2011 Holiday Email Marketing Review

The Holidays are here, and it's not too late to deploy a few beautiful and powerful email marketing campaigns to entice consumers to buy from you. If you do it right, you might even match GolfEtail, who had nearly 3x paying customers from emails sent out to a subset of Left-handed golfers which Windsor Circle was able to build automatically by analyzing products purchased.

In preparation for Holiday email marketing campaigns, Windsor Circle customers are using our software to:

  1. Segment last year’s holiday shoppers into groups like “Biggest Spenders” or “Rush Shippers.” That way, they can send targeted emails with highly specific, relevant offers: “Save 20% on orders of $500 or more” and “Save on Shipping” for example.
  2. Send a special win-back offer to shoppers who haven't purchased from you since last December. They already like you, now get them back.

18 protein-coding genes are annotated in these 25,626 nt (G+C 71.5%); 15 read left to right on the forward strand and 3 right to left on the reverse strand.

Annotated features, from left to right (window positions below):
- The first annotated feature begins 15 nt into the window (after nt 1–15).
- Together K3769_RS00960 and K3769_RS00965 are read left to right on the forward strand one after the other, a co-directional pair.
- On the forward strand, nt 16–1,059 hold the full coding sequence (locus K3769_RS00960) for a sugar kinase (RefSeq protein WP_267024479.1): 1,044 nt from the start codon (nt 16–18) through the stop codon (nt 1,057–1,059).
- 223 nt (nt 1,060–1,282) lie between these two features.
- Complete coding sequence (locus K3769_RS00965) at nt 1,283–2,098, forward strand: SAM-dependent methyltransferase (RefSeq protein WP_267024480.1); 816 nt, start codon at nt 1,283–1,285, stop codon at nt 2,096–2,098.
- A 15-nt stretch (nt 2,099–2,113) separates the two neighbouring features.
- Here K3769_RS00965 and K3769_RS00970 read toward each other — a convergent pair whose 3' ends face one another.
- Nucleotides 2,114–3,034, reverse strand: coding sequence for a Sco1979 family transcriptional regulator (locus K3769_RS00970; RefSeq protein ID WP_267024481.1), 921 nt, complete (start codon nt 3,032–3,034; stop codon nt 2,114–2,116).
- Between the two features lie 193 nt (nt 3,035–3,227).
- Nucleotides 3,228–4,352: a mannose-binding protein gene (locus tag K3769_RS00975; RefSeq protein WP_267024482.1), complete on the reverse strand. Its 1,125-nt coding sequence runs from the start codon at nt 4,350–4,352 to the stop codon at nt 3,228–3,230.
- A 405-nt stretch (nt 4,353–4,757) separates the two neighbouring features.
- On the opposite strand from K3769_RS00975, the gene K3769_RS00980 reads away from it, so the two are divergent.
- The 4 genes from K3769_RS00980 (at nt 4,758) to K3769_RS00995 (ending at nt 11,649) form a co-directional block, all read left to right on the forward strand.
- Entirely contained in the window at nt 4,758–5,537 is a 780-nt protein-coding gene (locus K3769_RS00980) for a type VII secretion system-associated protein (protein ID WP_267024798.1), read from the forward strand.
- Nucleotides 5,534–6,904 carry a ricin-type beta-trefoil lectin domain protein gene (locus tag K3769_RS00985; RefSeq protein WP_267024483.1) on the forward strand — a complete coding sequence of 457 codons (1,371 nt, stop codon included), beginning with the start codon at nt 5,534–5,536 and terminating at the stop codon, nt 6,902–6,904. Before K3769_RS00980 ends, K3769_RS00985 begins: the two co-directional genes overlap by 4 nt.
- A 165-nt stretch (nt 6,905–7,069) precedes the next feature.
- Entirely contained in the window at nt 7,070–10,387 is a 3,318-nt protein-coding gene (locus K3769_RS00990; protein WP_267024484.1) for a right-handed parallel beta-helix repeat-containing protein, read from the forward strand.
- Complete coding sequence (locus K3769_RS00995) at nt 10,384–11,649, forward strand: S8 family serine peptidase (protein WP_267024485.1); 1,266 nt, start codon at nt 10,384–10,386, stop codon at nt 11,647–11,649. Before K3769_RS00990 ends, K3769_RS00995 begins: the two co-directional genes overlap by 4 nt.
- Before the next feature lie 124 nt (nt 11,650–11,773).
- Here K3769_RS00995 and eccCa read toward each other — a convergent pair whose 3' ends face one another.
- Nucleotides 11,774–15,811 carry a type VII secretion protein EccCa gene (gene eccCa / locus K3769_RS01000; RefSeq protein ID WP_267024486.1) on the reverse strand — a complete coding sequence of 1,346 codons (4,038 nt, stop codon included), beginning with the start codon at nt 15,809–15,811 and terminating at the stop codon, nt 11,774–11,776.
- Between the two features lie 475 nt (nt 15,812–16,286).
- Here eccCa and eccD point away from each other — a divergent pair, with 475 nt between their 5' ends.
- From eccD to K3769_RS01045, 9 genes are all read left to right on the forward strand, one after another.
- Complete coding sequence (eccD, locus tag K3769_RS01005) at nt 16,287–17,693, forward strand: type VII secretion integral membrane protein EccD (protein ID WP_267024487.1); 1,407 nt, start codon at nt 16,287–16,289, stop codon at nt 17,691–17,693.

3. Cross-sell/Up-sell hot products this season who purchased a complimentary item this season.

Some Interesting Holiday Email Marketing Trends:

According to the National Retail Federation’s 2011 Holiday Consumer Intentions Survey, conducted by BIGresearch, holiday shoppers say they plan to shell out an average of $704.18 on holiday gifts and seasonal merchandise, down slightly from last year’s $718.98. NRF is forecasting overall holiday retail sales to grow 2.8% during the months of November and December to $465.6 billion.

In the last two years Black Friday has ended Thanksgiving Day’s five-year reign as the #1 day for visits to online retailers’ websites. Thanksgiving Day visits used to be research-driven, comprised of consumers looking for the best brick-and-mortar deals so they knew where to drive on Black Friday. Online retailers began competing for Black Friday transactions, and this, coupled with the increasing ease of online shopping overall, is assumed as the reason for Black Friday’s rise to number one.

For the 2011 holiday season, data analysis by Experian shows that the week leading up to Black Friday and Cyber Monday is critical for retailers. We're already in the midst of “Peak Week”, which started yesterday (the Tuesday before Thanksgiving Day) and ends on Cyber Monday.

Last year during Peak Week, online traffic to the top 500 retail sites increased 5% over 2009. Thanksgiving Day traffic increased 9%, Black Friday traffic increased 13% and Cyber Monday traffic increased 16% for the same time period.


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